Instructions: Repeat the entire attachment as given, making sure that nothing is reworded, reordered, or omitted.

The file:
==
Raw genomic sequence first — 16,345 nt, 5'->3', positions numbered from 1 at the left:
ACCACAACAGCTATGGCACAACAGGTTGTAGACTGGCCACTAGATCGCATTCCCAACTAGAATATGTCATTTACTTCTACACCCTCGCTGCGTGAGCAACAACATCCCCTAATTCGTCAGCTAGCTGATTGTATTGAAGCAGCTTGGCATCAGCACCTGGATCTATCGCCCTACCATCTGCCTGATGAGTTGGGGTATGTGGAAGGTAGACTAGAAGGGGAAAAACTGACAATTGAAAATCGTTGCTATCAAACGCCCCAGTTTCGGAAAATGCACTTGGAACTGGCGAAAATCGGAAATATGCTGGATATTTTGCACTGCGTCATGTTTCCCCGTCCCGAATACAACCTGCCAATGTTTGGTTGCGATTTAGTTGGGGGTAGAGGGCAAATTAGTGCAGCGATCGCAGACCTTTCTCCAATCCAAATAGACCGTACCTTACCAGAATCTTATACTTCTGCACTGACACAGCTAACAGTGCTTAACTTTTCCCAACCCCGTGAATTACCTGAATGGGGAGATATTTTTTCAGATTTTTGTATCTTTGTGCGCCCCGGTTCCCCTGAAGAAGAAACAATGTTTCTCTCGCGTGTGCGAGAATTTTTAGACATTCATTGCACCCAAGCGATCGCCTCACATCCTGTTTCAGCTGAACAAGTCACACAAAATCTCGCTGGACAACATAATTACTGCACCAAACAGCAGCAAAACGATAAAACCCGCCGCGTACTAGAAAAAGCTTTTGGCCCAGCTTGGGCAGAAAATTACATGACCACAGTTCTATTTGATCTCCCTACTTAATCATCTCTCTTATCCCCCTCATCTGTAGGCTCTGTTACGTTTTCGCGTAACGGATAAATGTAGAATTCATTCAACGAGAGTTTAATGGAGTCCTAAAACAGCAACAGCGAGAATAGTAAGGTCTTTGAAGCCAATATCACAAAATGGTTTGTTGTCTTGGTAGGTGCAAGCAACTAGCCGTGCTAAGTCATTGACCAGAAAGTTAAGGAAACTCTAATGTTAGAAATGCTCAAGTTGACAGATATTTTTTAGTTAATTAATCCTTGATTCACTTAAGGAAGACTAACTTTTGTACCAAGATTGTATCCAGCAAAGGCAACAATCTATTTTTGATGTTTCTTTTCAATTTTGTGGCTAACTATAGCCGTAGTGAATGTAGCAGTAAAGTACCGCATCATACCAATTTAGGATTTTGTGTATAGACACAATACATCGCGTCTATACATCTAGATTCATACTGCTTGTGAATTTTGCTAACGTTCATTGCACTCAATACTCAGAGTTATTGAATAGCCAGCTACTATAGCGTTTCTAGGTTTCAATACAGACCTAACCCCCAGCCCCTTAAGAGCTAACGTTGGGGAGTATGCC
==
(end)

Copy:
Raw genomic sequence first — 16,345 nt, 5'->3', positions numbered from 1 at the left:
ACCACAACAGCTATGGCACAACAGGTTGTAGACTGGCCACTAGATCGCATTCCCAACTAGAATATGTCATTTACTTCTACACCCTCGCTGCGTGAGCAACAACATCCCCTAATTCGTCAGCTAGCTGATTGTATTGAAGCAGCTTGGCATCAGCACCTGGATCTATCGCCCTACCATCTGCCTGATGAGTTGGGGTATGTGGAAGGTAGACTAGAAGGGGAAAAACTGACAATTGAAAATCGTTGCTATCAAACGCCCCAGTTTCGGAAAATGCACTTGGAACTGGCGAAAATCGGAAATATGCTGGATATTTTGCACTGCGTCATGTTTCCCCGTCCCGAATACAACCTGCCAATGTTTGGTTGCGATTTAGTTGGGGGTAGAGGGCAAATTAGTGCAGCGATCGCAGACCTTTCTCCAATCCAAATAGACCGTACCTTACCAGAATCTTATACTTCTGCACTGACACAGCTAACAGTGCTTAACTTTTCCCAACCCCGTGAATTACCTGAATGGGGAGATATTTTTTCAGATTTTTGTATCTTTGTGCGCCCCGGTTCCCCTGAAGAAGAAACAATGTTTCTCTCGCGTGTGCGAGAATTTTTAGACATTCATTGCACCCAAGCGATCGCCTCACATCCTGTTTCAGCTGAACAAGTCACACAAAATCTCGCTGGACAACATAATTACTGCACCAAACAGCAGCAAAACGATAAAACCCGCCGCGTACTAGAAAAAGCTTTTGGCCCAGCTTGGGCAGAAAATTACATGACCACAGTTCTATTTGATCTCCCTACTTAATCATCTCTCTTATCCCCCTCATCTGTAGGCTCTGTTACGTTTTCGCGTAACGGATAAATGTAGAATTCATTCAACGAGAGTTTAATGGAGTCCTAAAACAGCAACAGCGAGAATAGTAAGGTCTTTGAAGCCAATATCACAAAATGGTTTGTTGTCTTGGTAGGTGCAAGCAACTAGCCGTGCTAAGTCATTGACCAGAAAGTTAAGGAAACTCTAATGTTAGAAATGCTCAAGTTGACAGATATTTTTTAGTTAATTAATCCTTGATTCACTTAAGGAAGACTAACTTTTGTACCAAGATTGTATCCAGCAAAGGCAACAATCTATTTTTGATGTTTCTTTTCAATTTTGTGGCTAACTATAGCCGTAGTGAATGTAGCAGTAAAGTACCGCATCATACCAATTTAGGATTTTGTGTATAGACACAATACATCGCGTCTATACATCTAGATTCATACTGCTTGTGAATTTTGCTAACGTTCATTGCACTCAATACTCAGAGTTATTGAATAGCCAGCTACTATAGCGTTTCTAGGTTTCAATACAGACCTAACCCCCAGCCCCTTAAGAGCTAACGTTGGGGAGTATGCC